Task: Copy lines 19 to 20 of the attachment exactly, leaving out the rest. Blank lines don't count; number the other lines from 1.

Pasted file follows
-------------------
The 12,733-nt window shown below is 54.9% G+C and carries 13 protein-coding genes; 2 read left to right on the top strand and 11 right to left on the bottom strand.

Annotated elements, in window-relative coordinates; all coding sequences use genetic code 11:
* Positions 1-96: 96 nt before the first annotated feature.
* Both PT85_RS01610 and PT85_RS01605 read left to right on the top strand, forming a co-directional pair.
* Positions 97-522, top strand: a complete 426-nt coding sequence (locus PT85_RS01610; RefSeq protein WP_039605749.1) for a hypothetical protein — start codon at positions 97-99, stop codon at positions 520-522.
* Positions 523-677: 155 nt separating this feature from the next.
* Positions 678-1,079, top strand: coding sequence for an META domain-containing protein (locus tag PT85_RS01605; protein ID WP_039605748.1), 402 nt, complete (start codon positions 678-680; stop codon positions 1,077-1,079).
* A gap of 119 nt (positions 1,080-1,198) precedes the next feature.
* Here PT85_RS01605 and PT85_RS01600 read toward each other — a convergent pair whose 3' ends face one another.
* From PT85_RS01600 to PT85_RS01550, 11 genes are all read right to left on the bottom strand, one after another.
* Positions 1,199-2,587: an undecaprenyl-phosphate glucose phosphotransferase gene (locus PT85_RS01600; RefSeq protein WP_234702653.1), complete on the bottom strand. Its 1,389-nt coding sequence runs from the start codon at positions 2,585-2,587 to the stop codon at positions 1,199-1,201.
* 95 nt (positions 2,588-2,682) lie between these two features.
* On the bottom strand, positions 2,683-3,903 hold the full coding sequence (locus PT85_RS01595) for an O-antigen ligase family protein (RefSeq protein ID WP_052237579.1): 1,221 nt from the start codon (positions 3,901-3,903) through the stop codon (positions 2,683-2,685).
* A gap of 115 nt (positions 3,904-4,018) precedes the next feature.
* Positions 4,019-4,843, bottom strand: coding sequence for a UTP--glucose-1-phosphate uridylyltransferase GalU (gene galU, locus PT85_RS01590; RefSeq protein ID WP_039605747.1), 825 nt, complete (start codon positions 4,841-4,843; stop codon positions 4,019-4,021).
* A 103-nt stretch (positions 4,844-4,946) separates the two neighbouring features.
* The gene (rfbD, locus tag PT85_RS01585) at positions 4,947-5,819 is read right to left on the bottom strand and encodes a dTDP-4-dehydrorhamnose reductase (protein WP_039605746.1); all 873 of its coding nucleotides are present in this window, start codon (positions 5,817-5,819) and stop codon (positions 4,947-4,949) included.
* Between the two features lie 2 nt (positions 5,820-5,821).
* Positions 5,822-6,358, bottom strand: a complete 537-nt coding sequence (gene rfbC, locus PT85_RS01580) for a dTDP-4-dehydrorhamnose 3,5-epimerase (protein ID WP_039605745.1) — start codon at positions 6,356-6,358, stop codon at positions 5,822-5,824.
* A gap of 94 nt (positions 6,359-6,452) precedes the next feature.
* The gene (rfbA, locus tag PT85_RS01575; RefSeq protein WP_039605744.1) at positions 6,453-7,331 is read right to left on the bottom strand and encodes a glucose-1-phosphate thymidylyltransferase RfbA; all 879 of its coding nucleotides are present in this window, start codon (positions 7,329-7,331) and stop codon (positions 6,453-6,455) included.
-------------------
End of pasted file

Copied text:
* Positions 5,822-6,358, bottom strand: a complete 537-nt coding sequence (gene rfbC, locus PT85_RS01580) for a dTDP-4-dehydrorhamnose 3,5-epimerase (protein ID WP_039605745.1) — start codon at positions 6,356-6,358, stop codon at positions 5,822-5,824.
* A gap of 94 nt (positions 6,359-6,452) precedes the next feature.